I’m at IBM InterConnect 2017 this week and CEO Ginni Rometty is doing the second day keynote. She was a day late because she was opening IBM’s 20th Cloud Data Center in China, likely the most important one for growth that they will have. What I think is fascinating about Rometty is how much she has improved in talking to large audiences over the years. She comes across as conversational and natural; she is talking to us, not at us, and her rehearsal is good enough that she clearly knows her material but does not seem bored with the material.
Now, people with political experience can certainly speak to a subject but there is often that subtle problem: They fundamentally don’t understand what the heck they are speaking about. The word vapid comes to mind when I hear talks like that. Rometty comes across as competent as a speaker, even one of the best, and competent with the material.
Let’s talk about some of the highlights.
One of the things that often makes an IBM talk different is that they often lead with something that isn’t based on technology but based on the customers who use it. Talking about the products that are Enterprise Strong is speaking to the promise that IBM’s solutions, now ranging from quantum technology to Blockchain, are designed not as technology showcases or to give IBM bragging rights, but because they fix real problems for real companies, and they have no problem showcasing each of the large branded companies who not only are using these technologies but helped create them.
This is a unique customer focus that continues to allow IBM to stand out in a field of peers and accurately say it is different.
IBM is a data company and much of what it does is all about data collection. But it must be recognized that there are all types of data and while there is value in data, the true opportunity comes in assuring its accuracy, because inaccurate data is less than worthless. Much of what IBM does is not about just acquiring data but in ensuring that what has been acquired can be relied upon, whether it is customer owned data, licensed data, or if the data is derived. But the data is largely worthless if it can’t be effectively analyzed quickly.
Cognitive at the Core
This is the pillar of the current IBM: the idea that it has Watson and that this tool can be used to analyze the data in real time, providing advice that decision makers need to make in the time frame they need it in. Watson in the cloud is IBM’s new killer application. Now multi-lingual and trained in an increasing variety of verticals ranging from tax preparation to medical consultation, it largely stands alone as the only enterprise-ready and recently cloud hosted artificial intelligence (AI) at scale.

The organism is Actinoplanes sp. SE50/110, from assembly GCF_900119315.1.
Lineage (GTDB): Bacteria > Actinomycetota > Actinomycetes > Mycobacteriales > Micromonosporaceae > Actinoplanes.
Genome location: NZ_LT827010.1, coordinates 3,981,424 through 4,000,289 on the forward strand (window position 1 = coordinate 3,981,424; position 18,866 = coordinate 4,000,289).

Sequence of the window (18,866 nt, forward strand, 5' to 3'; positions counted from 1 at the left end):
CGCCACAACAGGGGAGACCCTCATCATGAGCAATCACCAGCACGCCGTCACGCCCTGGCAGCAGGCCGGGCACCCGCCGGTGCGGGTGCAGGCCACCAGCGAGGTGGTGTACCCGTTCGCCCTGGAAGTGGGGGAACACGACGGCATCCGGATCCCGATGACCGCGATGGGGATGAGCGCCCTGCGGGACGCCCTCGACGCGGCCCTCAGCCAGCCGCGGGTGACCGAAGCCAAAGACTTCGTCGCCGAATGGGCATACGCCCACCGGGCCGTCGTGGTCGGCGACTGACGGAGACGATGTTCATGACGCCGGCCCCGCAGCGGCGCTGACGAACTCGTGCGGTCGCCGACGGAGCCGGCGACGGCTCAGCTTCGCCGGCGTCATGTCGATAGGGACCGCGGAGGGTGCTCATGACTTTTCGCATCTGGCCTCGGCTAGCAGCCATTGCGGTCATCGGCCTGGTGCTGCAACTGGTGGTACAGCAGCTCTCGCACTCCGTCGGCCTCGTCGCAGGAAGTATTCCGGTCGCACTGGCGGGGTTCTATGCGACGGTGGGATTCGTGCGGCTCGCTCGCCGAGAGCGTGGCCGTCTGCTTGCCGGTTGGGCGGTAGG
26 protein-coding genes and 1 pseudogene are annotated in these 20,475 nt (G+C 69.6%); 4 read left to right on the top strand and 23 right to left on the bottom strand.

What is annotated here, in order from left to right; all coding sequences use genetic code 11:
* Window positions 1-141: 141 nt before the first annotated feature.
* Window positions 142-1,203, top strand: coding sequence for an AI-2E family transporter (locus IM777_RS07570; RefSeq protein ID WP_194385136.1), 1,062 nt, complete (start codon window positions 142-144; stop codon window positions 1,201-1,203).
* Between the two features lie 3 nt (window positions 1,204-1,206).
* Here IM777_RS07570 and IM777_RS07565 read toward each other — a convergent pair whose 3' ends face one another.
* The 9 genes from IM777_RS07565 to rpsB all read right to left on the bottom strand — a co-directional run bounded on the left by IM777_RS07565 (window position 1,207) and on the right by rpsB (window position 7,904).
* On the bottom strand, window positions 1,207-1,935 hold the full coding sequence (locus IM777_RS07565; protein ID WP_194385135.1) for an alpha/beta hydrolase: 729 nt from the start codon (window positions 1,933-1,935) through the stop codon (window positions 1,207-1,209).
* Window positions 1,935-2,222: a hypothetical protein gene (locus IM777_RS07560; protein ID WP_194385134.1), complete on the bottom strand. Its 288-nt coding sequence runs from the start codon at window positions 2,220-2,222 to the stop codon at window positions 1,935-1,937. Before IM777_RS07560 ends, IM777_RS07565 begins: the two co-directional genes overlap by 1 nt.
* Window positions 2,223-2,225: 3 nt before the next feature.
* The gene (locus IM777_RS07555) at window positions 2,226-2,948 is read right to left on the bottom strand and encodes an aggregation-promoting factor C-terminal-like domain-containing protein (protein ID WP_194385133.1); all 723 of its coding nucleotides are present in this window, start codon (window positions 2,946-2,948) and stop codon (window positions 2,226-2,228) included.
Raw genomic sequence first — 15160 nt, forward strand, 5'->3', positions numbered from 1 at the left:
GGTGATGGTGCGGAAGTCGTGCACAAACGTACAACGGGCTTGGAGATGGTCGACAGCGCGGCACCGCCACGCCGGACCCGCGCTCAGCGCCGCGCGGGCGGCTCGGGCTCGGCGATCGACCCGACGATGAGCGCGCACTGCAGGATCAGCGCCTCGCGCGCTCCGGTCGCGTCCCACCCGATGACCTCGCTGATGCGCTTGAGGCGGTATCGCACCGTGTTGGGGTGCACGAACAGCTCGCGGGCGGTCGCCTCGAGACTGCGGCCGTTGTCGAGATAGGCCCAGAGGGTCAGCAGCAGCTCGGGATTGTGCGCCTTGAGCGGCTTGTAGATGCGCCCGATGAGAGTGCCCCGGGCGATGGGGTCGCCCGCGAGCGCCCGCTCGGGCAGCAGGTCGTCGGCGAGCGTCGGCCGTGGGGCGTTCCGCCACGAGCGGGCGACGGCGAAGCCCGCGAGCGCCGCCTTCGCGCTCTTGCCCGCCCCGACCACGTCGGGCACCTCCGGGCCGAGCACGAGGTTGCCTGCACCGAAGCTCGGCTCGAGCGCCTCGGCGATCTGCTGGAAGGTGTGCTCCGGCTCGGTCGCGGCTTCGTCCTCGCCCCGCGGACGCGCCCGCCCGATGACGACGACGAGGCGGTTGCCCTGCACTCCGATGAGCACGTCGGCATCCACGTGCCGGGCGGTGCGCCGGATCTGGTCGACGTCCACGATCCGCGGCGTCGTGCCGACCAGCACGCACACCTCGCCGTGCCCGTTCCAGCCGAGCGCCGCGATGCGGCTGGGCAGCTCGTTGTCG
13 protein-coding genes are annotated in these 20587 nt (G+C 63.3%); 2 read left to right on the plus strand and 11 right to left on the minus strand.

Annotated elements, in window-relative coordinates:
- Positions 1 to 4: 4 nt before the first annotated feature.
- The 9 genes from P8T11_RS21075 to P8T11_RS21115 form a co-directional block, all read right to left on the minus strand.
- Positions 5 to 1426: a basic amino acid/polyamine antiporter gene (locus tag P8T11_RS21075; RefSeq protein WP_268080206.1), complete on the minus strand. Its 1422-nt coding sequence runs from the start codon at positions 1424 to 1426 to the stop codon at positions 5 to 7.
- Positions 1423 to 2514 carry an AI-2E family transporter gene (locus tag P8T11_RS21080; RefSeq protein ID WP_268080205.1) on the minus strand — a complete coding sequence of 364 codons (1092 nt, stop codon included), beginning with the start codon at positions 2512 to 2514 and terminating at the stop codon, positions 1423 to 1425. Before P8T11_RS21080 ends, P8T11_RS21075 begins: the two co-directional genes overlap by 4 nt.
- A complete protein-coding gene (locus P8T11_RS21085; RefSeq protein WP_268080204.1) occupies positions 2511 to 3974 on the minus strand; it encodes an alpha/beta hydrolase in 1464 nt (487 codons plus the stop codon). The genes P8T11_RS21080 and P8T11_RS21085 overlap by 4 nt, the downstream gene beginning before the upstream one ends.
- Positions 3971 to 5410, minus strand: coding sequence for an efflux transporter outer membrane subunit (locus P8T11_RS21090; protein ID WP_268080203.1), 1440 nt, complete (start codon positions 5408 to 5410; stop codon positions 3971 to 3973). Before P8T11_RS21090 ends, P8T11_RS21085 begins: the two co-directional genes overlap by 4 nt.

Rometty moved to talking to large customers, starting with AT&T, which spoke to what it saw in the industry and what it needed. So, the talk began with a focus on customers and then proceeded to bring customers on stage to validate that IBM’s view was their view of the future, IBM and its customer in lock step toward a future that both agreed was coming faster than either could deal with alone. This is refreshing because this close coupling to customers is what often has been forgotten by IBM’s competitors. There have been times that even IBM has forgotten this critical skill.
Wrapping Up: It Begins and Ends with the Customer
When Rometty first started as CEO, she was a bit rough but she has matured into the job and on stage. The term stateswoman-like seems to best fit the quality of her talk, but for talks like this it isn’t just about the quality of the presentation, but the nature of the content. Rometty began and ended with a tight focus on the customer, going so far as letting the customer help her conclude the talk so the words were an IBM translation of what the customer wants but native from the customer.
I recall Thomas Watson Jr.’ s advice to the company he would soon leave that has been core to IBM’s amazingly long survival. “Be willing to change everything but who you are.” IBM is about serving its customers. It is clear at InterConnect 2017 that IBM hasn’t forgotten and that the best way to understand what its customers want is to listen to them. Today, we watched IBM listen.
Rob Enderle is President and Principal Analyst of the Enderle Group, a forward-looking emerging technology advisory firm. With over 30 years’ experience in emerging technologies, he has provided regional and global companies with guidance in how to better target customer needs; create new business opportunities; anticipate technology changes; select vendors and products; and present their products in the best possible light. Rob covers the technology industry broadly. Before founding the Enderle Group, Rob was the Senior Research Fellow for Forrester Research and the Giga Information Group, and held senior positions at IBM and ROLM. Follow Rob on Twitter @enderle, on Facebook and on Google+